Courts Help Create Civics Passport for Students Visiting Sacramento
A special September 28 Constitution Day event featured the unveiling of a new Civics Passport for student visitors to Sacramento.
Created by the Justice Anthony M. Kennedy Library and Learning Center, in collaboration with the federal and state courts, attendees used the new Civics Passport Guidebook to tour the city and received a stamp in their Civics Passport at each site. During the day, they heard from California Chief Justice Tani Cantil-Sakauye and U.S. Supreme Court Justice Anthony M. Kennedy (Ret.), who stressed the importance of civic education and engagement.
High school students and teachers from throughout the state participated in the Walk the Talk Constitution Day event, including small groups from Rio Americano and NP3 high schools who visited the Third District Court of Appeal at the Stanley Mosk Library and Courthouse, a featured stop on the tour.
During the courthouse visit, Court of Appeal justices provided an educational program about Riley v. California, a case about the Fourth Amendment and whether the police can search a smartphone without a warrant. Administrative Presiding Justice Vance Raye and Justice Ron Robie then stamped the students’ and teachers’ Civic Passports with logos from both the Third District Court of Appeal and California Supreme Court.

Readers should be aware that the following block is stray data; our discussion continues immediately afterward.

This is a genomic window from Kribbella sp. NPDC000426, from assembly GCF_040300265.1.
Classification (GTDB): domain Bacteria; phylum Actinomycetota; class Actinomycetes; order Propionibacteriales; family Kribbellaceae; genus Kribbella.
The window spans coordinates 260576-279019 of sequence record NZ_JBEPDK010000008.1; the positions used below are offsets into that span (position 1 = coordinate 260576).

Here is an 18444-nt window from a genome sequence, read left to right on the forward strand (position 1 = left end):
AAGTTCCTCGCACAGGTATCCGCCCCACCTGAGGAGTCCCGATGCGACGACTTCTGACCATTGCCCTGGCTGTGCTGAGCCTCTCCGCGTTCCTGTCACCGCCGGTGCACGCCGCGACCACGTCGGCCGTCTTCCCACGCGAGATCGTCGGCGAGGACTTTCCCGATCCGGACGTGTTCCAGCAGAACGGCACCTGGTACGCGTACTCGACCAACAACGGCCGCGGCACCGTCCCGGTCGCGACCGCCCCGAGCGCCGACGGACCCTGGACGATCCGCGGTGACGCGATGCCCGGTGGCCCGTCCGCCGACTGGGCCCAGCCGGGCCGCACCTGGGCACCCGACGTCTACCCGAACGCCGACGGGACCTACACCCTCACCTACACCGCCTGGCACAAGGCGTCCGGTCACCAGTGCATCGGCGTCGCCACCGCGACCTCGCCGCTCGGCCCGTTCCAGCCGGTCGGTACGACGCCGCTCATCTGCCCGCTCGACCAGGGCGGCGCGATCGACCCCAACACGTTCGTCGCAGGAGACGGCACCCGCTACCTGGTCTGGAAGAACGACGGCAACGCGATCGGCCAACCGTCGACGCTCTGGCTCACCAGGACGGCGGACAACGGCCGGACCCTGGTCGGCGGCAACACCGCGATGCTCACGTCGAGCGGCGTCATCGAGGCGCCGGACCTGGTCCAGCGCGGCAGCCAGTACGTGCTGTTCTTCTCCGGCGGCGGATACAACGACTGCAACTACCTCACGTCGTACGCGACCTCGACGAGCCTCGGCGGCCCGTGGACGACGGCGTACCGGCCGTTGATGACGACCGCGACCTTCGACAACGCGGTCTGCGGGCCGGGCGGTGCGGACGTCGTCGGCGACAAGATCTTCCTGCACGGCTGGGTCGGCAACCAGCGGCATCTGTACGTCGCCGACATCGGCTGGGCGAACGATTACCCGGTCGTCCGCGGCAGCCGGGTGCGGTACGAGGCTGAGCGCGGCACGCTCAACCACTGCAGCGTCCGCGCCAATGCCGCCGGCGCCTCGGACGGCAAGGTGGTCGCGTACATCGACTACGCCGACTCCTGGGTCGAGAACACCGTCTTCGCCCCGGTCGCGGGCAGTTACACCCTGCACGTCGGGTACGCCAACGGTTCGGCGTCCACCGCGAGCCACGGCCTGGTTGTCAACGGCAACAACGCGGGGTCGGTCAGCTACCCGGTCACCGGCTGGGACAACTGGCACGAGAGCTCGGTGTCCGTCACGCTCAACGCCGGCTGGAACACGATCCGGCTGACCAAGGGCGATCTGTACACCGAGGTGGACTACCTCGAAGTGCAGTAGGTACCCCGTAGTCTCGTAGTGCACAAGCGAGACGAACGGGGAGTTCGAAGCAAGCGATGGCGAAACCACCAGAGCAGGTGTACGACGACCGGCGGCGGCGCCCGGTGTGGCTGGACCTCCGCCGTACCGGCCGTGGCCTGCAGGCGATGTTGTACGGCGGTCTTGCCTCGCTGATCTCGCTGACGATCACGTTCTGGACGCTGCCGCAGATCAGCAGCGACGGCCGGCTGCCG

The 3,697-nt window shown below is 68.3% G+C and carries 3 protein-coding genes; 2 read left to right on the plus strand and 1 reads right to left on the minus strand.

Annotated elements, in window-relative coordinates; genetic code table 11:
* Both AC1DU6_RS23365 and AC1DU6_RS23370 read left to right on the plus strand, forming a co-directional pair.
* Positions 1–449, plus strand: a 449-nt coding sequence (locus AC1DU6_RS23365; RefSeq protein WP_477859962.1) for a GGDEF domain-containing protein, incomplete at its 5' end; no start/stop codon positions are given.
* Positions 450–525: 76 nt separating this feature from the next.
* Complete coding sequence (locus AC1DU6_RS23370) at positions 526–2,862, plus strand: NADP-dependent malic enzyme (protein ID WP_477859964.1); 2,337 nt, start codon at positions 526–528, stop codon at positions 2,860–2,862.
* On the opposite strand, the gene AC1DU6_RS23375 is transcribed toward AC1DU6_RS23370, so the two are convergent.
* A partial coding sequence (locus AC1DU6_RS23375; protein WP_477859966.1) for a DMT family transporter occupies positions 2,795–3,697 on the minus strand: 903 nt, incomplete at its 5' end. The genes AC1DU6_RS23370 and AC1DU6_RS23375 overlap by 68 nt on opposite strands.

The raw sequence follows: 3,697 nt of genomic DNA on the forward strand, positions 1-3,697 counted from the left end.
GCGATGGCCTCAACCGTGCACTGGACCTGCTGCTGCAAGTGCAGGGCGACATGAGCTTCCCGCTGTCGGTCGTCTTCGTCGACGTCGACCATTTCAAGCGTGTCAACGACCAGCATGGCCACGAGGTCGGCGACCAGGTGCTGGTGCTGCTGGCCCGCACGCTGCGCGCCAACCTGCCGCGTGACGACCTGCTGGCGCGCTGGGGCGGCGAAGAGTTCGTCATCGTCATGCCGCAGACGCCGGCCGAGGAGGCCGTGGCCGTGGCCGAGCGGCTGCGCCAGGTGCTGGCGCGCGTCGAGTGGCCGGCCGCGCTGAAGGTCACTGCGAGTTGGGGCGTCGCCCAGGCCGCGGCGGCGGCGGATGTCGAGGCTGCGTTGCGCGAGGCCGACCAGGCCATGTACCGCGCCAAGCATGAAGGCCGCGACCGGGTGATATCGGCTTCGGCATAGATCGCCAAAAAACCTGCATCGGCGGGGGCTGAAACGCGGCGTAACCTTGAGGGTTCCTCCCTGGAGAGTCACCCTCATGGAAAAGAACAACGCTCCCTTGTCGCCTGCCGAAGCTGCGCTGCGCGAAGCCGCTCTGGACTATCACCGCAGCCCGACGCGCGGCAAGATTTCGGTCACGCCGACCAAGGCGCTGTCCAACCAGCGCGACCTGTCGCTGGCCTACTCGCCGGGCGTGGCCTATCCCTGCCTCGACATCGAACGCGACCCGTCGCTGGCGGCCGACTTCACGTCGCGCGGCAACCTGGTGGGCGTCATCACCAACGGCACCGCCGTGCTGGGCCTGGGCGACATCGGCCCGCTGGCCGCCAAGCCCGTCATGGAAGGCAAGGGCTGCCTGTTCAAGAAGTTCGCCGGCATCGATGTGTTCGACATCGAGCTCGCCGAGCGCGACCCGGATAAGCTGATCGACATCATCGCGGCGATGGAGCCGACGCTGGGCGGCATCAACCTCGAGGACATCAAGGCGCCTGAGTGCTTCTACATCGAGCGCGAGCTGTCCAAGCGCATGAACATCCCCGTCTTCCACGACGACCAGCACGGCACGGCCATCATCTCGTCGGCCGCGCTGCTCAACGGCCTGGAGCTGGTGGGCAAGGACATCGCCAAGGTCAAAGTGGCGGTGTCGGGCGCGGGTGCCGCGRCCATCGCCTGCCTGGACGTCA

Other stops on the Walk the Talk tour included the Robert T. Matsui Federal Courthouse, California Museum Unity Center, California State Railroad Museum, and the California State Capitol Museum.
The Chief Justice added federal judges to the Power of Democracy Steering Committee to promote collaboration between the state and federal courts on civic education. The Civics Passport is one of the first initiatives to grow out of that effort.